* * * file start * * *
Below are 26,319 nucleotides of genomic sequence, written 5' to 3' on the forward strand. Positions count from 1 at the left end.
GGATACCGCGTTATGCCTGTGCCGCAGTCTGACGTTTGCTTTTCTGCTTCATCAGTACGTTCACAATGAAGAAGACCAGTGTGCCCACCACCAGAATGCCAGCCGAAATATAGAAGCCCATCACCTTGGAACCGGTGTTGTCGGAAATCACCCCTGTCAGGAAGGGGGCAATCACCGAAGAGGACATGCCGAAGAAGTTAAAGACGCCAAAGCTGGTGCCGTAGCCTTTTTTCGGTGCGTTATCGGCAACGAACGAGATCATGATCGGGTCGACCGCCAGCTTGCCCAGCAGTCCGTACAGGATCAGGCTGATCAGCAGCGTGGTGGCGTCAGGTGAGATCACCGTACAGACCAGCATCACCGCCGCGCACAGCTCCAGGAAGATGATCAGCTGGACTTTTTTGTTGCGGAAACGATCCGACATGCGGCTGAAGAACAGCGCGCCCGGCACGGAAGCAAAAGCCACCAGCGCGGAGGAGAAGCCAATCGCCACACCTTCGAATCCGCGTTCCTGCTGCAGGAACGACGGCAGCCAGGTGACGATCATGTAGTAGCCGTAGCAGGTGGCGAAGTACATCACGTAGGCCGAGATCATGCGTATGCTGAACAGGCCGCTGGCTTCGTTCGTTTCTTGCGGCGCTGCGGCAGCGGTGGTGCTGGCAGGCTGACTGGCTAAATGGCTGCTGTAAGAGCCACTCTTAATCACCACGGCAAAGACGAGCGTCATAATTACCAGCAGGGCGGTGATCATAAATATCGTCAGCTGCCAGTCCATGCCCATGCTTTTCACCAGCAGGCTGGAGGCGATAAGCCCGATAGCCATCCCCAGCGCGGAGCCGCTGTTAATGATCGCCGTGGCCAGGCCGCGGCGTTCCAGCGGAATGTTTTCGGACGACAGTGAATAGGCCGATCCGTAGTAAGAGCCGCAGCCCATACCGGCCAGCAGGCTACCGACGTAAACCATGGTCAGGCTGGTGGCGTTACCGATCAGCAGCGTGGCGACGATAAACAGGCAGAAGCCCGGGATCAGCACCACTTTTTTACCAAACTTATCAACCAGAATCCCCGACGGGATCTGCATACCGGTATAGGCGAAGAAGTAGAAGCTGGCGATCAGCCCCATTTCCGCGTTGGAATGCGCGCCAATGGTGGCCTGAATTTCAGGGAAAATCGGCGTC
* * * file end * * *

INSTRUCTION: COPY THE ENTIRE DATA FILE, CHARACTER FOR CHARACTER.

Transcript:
Below are 26,319 nucleotides of genomic sequence, written 5' to 3' on the forward strand. Positions count from 1 at the left end.
GGATACCGCGTTATGCCTGTGCCGCAGTCTGACGTTTGCTTTTCTGCTTCATCAGTACGTTCACAATGAAGAAGACCAGTGTGCCCACCACCAGAATGCCAGCCGAAATATAGAAGCCCATCACCTTGGAACCGGTGTTGTCGGAAATCACCCCTGTCAGGAAGGGGGCAATCACCGAAGAGGACATGCCGAAGAAGTTAAAGACGCCAAAGCTGGTGCCGTAGCCTTTTTTCGGTGCGTTATCGGCAACGAACGAGATCATGATCGGGTCGACCGCCAGCTTGCCCAGCAGTCCGTACAGGATCAGGCTGATCAGCAGCGTGGTGGCGTCAGGTGAGATCACCGTACAGACCAGCATCACCGCCGCGCACAGCTCCAGGAAGATGATCAGCTGGACTTTTTTGTTGCGGAAACGATCCGACATGCGGCTGAAGAACAGCGCGCCCGGCACGGAAGCAAAAGCCACCAGCGCGGAGGAGAAGCCAATCGCCACACCTTCGAATCCGCGTTCCTGCTGCAGGAACGACGGCAGCCAGGTGACGATCATGTAGTAGCCGTAGCAGGTGGCGAAGTACATCACGTAGGCCGAGATCATGCGTATGCTGAACAGGCCGCTGGCTTCGTTCGTTTCTTGCGGCGCTGCGGCAGCGGTGGTGCTGGCAGGCTGACTGGCTAAATGGCTGCTGTAAGAGCCACTCTTAATCACCACGGCAAAGACGAGCGTCATAATTACCAGCAGGGCGGTGATCATAAATATCGTCAGCTGCCAGTCCATGCCCATGCTTTTCACCAGCAGGCTGGAGGCGATAAGCCCGATAGCCATCCCCAGCGCGGAGCCGCTGTTAATGATCGCCGTGGCCAGGCCGCGGCGTTCCAGCGGAATGTTTTCGGACGACAGTGAATAGGCCGATCCGTAGTAAGAGCCGCAGCCCATACCGGCCAGCAGGCTACCGACGTAAACCATGGTCAGGCTGGTGGCGTTACCGATCAGCAGCGTGGCGACGATAAACAGGCAGAAGCCCGGGATCAGCACCACTTTTTTACCAAACTTATCAACCAGAATCCCCGACGGGATCTGCATACCGGTATAGGCGAAGAAGTAGAAGCTGGCGATCAGCCCCATTTCCGCGTTGGAATGCGCGCCAATGGTGGCCTGAATTTCAGGGAAAATCGGCGTC